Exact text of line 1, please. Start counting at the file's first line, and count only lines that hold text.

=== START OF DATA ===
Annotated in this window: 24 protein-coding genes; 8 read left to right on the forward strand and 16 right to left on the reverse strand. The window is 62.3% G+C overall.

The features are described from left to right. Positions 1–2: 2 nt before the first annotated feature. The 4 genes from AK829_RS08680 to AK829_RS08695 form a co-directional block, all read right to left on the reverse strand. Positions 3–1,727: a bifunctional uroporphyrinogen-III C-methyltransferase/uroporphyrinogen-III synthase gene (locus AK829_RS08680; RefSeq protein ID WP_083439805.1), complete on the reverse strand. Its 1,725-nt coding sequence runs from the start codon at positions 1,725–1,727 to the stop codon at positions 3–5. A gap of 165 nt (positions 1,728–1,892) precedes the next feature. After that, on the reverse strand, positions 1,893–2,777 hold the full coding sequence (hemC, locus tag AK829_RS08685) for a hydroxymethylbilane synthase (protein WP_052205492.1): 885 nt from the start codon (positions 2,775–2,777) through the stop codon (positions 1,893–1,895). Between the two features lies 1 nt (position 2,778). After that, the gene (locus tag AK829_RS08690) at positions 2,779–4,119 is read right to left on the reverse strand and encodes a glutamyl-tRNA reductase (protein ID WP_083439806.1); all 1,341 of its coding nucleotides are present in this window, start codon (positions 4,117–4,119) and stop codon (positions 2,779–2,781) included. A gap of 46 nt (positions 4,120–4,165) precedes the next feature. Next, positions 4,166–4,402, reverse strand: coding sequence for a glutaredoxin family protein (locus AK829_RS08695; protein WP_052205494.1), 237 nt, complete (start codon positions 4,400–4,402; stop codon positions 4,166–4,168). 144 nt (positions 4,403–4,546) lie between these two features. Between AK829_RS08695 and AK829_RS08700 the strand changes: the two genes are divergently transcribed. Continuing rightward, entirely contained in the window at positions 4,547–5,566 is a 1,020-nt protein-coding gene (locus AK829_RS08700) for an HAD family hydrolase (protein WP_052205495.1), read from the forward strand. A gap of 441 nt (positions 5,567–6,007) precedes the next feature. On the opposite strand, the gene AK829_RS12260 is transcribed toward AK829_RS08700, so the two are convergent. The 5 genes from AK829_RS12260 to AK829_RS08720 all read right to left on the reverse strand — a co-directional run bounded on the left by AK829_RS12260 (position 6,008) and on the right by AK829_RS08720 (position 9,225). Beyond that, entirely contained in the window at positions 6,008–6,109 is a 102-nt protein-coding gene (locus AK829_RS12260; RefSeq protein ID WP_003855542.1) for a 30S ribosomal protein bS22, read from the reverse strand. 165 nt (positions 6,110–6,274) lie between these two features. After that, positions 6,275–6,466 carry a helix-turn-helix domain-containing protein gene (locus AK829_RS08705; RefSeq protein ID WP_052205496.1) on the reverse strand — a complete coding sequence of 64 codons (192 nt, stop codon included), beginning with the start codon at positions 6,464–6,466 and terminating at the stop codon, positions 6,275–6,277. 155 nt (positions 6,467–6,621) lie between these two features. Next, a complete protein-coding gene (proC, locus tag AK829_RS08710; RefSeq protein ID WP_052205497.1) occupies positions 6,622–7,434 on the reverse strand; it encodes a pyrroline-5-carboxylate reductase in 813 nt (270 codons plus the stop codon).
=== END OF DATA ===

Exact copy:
Annotated in this window: 24 protein-coding genes; 8 read left to right on the forward strand and 16 right to left on the reverse strand. The window is 62.3% G+C overall.